Luiz Gonzaga was the First Brazilian Pop Star: An Interview with Jorge Du Peixe

By 03 December, 2021

In 2017, Jorge du Peixe partnered with the legendary drummer and singer Wilson Das Neves (who died in 2017) to record the song “Manhã de Carnaval” (composed by Luiz Bonfá and Antônio Maria) for a TV program called Clubversão. “What a responsibility,” he says. “It was pretty cool. I had already met Mr. Wilson in 2015 or 2016 backstage at Os Mutantes’ comeback show at the Barbican Centre in London. A great guy, he told so many stories”. The producer of that program was Fabio Pinczowski who was impressed by the collaboration and asked Du Peixe if he’d like to make an album.

It was only in 2020, three years later, that that initial idea began to transpire. Jorge chose to play Luiz Gonzaga, a singer and musician responsible for popularizing forró and baião throughout Brazil and exporting the styles around the world – there are versions of his songs, mainly “Asa Branca”, in several languages. Even Dizzy Gillespie surrendered to the Rei do Baião (King of Baião), doing a version of “Pau de Arara”.

“We made the choice thinking at this moment that Brazil needs more Brazil, at this moment of negationism in which everything is turned upside down”, he observes. “Brazilians in essence have always been very festive, and the baião is one of the matrices of our music. Luiz Gonzaga was the first Brazilian pop star. If you stop and think: he is pre bossa nova and pre-Tropicália, so much so that both Tropicália and bossa nova drank from his fountain”.

In fact, Gonzaga showed that the musicality of the north-eastern hinterland (which started to become popular on Brazilian radio in the 1940s) made with accordion, triangle and zabumba (bass drum) could adapt to any other genre. This possibility is well explored by Du Peixe in the 11 songs of Baião Granfino. On the album, he interprets some classics, such as “Assum Preto”, “Sabiá”, “O Fole Roncou” and “Cacimba Nova”, and the lesser known “Acacia Amarela” and “Rei Bantu”. He chose to be diverse to bring out the hidden beauties in Gonzagã’s rich songbook.

“I didn’t want to make a record with only b-sides [unknown ones] or just popular ones. We discovered several pearls in the middle there. And we failed to include some of the best-known ones… you’d think that “Asa Branca” would have to be included. But “Assum Preto” has a weight to it too so you can leave “Asa Branca” aside, right!? Balancing it was a very natural thing. A song like “Cacimba Nova” paints a landscape of what Luiz Gonzaga imprinted in the form of sound, talking about the man from the caatinga and all that landscape of aridity, difficulty, the weight of the drought. He speaks of the good times, and the decay, the suffering”.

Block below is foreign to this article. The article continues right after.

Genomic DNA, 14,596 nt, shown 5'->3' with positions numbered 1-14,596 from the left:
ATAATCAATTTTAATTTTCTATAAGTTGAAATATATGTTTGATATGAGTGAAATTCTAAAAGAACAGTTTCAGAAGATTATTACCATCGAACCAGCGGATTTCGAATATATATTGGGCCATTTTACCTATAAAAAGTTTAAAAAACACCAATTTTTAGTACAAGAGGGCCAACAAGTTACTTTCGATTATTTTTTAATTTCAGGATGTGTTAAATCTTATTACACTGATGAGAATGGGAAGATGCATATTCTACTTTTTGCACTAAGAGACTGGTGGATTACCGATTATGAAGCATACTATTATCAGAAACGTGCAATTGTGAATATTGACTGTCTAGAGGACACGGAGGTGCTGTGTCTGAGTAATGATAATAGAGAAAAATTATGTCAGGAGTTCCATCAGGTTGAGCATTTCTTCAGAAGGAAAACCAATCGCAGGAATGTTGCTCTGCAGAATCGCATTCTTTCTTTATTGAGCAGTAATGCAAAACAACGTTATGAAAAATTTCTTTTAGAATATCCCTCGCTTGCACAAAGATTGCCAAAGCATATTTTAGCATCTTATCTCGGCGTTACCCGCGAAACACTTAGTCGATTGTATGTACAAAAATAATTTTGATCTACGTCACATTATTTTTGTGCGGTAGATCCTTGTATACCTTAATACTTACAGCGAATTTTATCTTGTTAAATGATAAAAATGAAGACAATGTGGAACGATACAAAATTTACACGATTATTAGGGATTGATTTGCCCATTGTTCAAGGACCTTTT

Despite the plurality of sound, Jorge was getting caught up trying not to deface the work of Mestre Lua (one of his nicknames). So he tried different sonic environments, but tried to retain the essence. The hoarseness of his voice – which he says is due to the variations in the weather in São Paulo, where he recorded – has a sensibility that perfectly marries with the material. Baião is part of the rhythmic base, but Du Peixe and Fabio follow other paths too, bringing in elements maracatu, rock, dub, reggae, forró and samba-canção.

“Essentially there was no need to have an accordion on every song, we could replace it with other instruments, such as a fiddle, and not be afraid to put on a guitar”, he says. “Luiz Gonzaga wasn’t afraid of the guitar, he wasn’t afraid of anything: he sang waltzes, sang bolero, sang baião, sang maracatu. If you hear “O Fole Roncou” it’s pure rock ‘n’ roll”.

For the version of that particular song, Pinczowski had rock, with a hint of psychedelicism, as a guide. However, the excitement does not just come from their treatment, but also from the surprising presence of Cátia de França. Ostensibly ‘forgotten’ for a long time, ‘isolated’ at her home in the interior of Rio de Janeiro, it’s only been in recent years that younger generations have rediscovered her and her debut album 20 Palavras Girando ao Redor do Sol, originally released in 1979.

“Coincidentally, or not, you can never say for certain, Jeferson, the older brother of Chico (Science), had shown me a cassette tape of her’s. He told me that Nação Zumbi had to make a version of one of Cátia’s song. That was us talking by video. After talking to him, I bought a vinyl released by 3 Selos [a limited reissue of França’s debut]. Three days later, during the recordings, I was talking to Fabio about who would make the chorus of the record [and] I suggested Catia de França, because I felt some message behind these events. We sent a message to her producer, and two days later she accepted. I didn’t want her to do backup vocals, I wanted her to partner with me. Pupilo [drummer] said she was the icing on the cake”.

As a whole, Baião Granfino is sophisticated. Each of the songs is crafted with the care and respect that Gonzaga deserves. It is for this reason that the album was well received by the accordionist’s purist fans (known as Gonzagueanos). “The album is conceptual. Not subconsciously in taking it to another level, but in a manner of being careful. It became sophisticated due to the way it was put together and the participation of all the musicians. It’s a solo project, but I’ve got great accomplices.”

Watch a live stream of the album launch below:

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